Porch Stomp

 

Porch Stomp and Flatfoot Flatbush are a part of Make Music New York, a registered 501(c)(3).

 

 

  

Porch Stomp Presents : Niall Connolly

June 20, 2019

As a part of the sixth annual Porch Stomp, we’ll be working with Beehive Productions, NYC Ferry and Blue Point Brewery to bring you a series of videos featuring artists spanning the gamut of NYC folk scene (and then some). Check out our blog every month for new videos and interviews with artists, and be sure to follow us on instagram: @porchstomp and Facebook: Porch Stomp.  Come see all of our artists at Porch Stomp this June 23rd on Governors Island: www.porchstomp.com

 

 

When I moved to New York in late 2013 and entered the folk scene shortly thereafter, the words ‘Big City Folk’ became a common phrase within the colloquial vocabulary. Investigation led me to find out that this was not only the hub for contemporary singer-songwriters in NYC, but that the crew was led by none other than Niall Connolly, a man whose incredible writing style, infectious sense of humor and lush, crimson beard far preceded our formal introduction. 

 

It was a few years before we finally crossed paths at BCF's Fawkner song club (held each Thursday night in the dim backroom of the Cobble Hill bar), and I recall being immediately taken by the depth of his musicality.  He brought the room to ease by subtly cracking jokes and sipping a beer in between songs, pieces crafted with great intent both lyrically and melodically.  Likewise, his seemingly methodical hooks, both familiar yet intimate,  swept the space, beckoning the listener on a voyage into the depths of his artistic soul. His power and conviction as a songwriter and his careful tending of Big City Folk has ushered in a thriving community of songwriters and a place where people come to share new works, explore lyricism and escape the world amongst the safe haven of like minds.

 

Niall has since become a part of the Porch Stomp scene and is an incredible advocate for folk music here in New York City. See him here performing "Skin and Bones” on the NYC Ferry headed from Rockaway to Pier 11. 

 

 

 

 

 

Tell us about coming to New York: when did you move here and what was the draw?

 

I moved here in summer of 2007. The Department of Homeland Security officially recognized me as 'An Alien of Extraordinary Ability' and awarded me an 0-1 visa, which permitted me to live and work here as a musician. I chose to move to New York largely because of its great musical history and abundance of great musicians and venues.

 

 

And Big City Folk?  Where did that come from? 

 

When I lived in Cork in Ireland myself and my flatmates had something we called the Tuesday challenge, whereby each week we had to have a new song or poem to present. There were two songwriters and a poet in the apartment. We would invite another writer along each week too. It was a fertile creative space. I missed that when I came here. I started Wednesday Night Song Club in a basement of a bar on Carmine street that summer of 2007, then I started doing it in multiple different venues around the boroughs and realized I needed a name for the collective of musicians that was forming. It's a longer answer than this, but that's essentially the genesis of Big City Folk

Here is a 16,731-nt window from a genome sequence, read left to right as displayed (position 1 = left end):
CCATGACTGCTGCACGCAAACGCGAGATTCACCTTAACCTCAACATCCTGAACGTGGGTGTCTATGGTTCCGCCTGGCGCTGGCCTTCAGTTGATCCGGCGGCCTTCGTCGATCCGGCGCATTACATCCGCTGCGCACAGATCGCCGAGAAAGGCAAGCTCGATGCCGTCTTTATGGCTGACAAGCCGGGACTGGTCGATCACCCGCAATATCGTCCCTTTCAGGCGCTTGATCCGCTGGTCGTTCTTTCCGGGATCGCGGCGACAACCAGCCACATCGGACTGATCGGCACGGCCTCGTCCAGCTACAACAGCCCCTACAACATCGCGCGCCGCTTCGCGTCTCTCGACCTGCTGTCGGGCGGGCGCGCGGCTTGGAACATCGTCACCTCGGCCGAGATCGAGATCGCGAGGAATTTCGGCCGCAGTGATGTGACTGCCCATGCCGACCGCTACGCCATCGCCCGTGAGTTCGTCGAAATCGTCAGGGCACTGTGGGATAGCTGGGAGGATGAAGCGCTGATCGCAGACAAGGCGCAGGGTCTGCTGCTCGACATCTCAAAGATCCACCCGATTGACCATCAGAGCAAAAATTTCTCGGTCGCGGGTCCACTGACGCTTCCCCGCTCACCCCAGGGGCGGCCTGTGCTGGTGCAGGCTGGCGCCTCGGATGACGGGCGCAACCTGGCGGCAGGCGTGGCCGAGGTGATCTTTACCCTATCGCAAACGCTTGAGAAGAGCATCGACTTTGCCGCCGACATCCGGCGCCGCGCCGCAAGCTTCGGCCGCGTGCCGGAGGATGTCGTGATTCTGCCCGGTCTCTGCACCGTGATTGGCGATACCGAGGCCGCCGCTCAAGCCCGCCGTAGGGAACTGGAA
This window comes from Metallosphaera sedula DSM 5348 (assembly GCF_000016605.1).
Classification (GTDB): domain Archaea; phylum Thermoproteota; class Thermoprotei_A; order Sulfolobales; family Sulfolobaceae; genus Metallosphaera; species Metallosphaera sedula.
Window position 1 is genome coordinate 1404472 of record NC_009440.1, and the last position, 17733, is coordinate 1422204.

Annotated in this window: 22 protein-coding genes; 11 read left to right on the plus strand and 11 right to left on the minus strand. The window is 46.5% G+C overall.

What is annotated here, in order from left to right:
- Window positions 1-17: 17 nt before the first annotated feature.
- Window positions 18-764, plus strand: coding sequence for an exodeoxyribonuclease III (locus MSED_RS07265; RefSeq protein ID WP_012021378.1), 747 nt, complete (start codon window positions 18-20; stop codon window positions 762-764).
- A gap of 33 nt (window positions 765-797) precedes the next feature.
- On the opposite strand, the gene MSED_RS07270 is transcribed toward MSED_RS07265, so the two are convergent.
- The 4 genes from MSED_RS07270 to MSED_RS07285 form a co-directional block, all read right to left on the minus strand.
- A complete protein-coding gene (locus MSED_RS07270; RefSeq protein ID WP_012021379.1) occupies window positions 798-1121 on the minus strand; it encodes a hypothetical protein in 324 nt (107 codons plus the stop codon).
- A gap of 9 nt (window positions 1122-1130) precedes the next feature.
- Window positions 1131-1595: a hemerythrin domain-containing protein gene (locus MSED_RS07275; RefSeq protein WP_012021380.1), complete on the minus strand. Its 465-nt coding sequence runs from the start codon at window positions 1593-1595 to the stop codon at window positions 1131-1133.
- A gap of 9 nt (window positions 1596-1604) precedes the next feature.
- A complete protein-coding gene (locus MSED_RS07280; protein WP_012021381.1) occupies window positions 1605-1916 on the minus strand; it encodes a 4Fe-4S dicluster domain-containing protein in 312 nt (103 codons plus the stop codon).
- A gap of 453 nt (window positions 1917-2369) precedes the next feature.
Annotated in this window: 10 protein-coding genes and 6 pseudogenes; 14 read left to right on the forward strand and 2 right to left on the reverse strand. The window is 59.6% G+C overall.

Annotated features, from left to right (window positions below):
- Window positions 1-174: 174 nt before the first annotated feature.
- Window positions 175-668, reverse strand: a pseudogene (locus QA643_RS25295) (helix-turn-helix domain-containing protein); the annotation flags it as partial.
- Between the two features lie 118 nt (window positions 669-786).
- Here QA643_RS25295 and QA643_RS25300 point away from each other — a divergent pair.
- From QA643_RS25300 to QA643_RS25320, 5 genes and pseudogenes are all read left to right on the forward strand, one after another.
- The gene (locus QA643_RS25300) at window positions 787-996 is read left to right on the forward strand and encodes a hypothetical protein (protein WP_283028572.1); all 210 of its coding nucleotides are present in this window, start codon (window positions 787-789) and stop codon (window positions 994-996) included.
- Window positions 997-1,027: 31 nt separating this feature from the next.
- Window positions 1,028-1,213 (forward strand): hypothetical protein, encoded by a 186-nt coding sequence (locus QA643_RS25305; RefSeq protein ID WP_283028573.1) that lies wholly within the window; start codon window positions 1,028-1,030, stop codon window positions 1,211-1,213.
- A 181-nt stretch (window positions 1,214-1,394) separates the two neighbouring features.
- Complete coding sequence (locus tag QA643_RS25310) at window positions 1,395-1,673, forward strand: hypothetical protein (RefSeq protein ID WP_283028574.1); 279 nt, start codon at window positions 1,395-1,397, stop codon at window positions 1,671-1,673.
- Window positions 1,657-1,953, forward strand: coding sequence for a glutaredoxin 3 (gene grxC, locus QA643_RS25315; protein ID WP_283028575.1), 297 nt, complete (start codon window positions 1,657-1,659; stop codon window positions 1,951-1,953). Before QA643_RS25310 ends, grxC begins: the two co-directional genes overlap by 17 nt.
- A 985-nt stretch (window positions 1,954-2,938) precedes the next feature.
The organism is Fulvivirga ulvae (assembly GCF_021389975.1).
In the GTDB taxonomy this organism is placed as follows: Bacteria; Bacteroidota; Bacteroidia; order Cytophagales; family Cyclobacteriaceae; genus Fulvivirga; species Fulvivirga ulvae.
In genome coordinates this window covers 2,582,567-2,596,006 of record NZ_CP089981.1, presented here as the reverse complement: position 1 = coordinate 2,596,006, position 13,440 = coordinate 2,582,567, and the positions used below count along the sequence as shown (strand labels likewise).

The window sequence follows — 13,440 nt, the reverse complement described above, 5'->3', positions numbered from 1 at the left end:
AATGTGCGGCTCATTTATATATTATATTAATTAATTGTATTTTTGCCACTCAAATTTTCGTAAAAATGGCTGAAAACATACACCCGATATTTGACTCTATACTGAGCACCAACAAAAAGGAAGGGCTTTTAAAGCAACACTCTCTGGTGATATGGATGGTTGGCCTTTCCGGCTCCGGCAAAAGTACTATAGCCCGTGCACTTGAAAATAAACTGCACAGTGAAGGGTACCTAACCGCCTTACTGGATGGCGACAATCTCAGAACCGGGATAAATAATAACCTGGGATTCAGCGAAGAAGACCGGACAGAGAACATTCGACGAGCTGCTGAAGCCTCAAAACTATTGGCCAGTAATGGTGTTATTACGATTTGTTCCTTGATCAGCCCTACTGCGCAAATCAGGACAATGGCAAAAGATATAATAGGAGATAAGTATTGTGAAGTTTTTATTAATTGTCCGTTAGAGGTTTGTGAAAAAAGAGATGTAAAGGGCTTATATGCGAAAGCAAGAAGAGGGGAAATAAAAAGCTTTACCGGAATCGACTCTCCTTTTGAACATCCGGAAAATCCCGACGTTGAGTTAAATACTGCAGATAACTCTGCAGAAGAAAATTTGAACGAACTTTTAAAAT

What’s your favorite place to play music in NYC?  Any good gig memories you’d like to share?

 

The Scratcher in lower east side. It is the best listening room in New York and Brendan and Pete did a phenomenal job curating their Sunday night series.  My favourite gig memory is probably the first time Glen Hansard invited me up to play a song of mine with him and his band and Javier Mas from Leonard Cohen’s band. Leonard Cohen is my all time favourite songwriter. I saw him play in Dublin, Glastonbury and Brooklyn. Each time Javier was by his side. The first time that I played with Javier was about 6 weeks after Cohen had died. Glen was doing a short tour to raise money to combat homelessness in Ireland and he’d invited Javier to do the tour with him. I was in my hometown of Cork the night they played there and he invited me to join them for a song. They both agreed to appear on the recording of that song ‘May 12th, 1916- A Song For James Connolly’.

 

 

If you could offer one piece of advice to young artists looking to get involved in the New York City folk scene, what would it be?

 

One piece of advice? Edit. I often find inexperienced songwriters songs are far too long. Edit. Get to the core of what you want to say and say it.

If I could be so bold as to offer a second piece of advice, if you want music to be your job, treat it like a job and  be prepared to work very hard at it. 

 

 

How long have you been connected to the Porch Stomp community and what are you the most excited about for Porch Stomp 2019?

 

I’d been hearing about it for years but last year was my first time playing. I was inspired to meet so many musicians I did not know despite working in music in the city for over 10 years.

 

 

And finally, NYC Ferry!  What was the draw to shooting video on this particular ferry line?

 

My family and I moved to Rockaway in April and I take the ferry to gigs in Sunset Park and Manhattan at least three or four times a week. I love it! I wish it ran at night too so I could take it home as well.

 

 

For more information, visit : https://niallconnolly.com/

 

 

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Special thanks to Jeff, Sue and Redia of Beehive Productions and Elana of NYC Ferry for making this series happen.  

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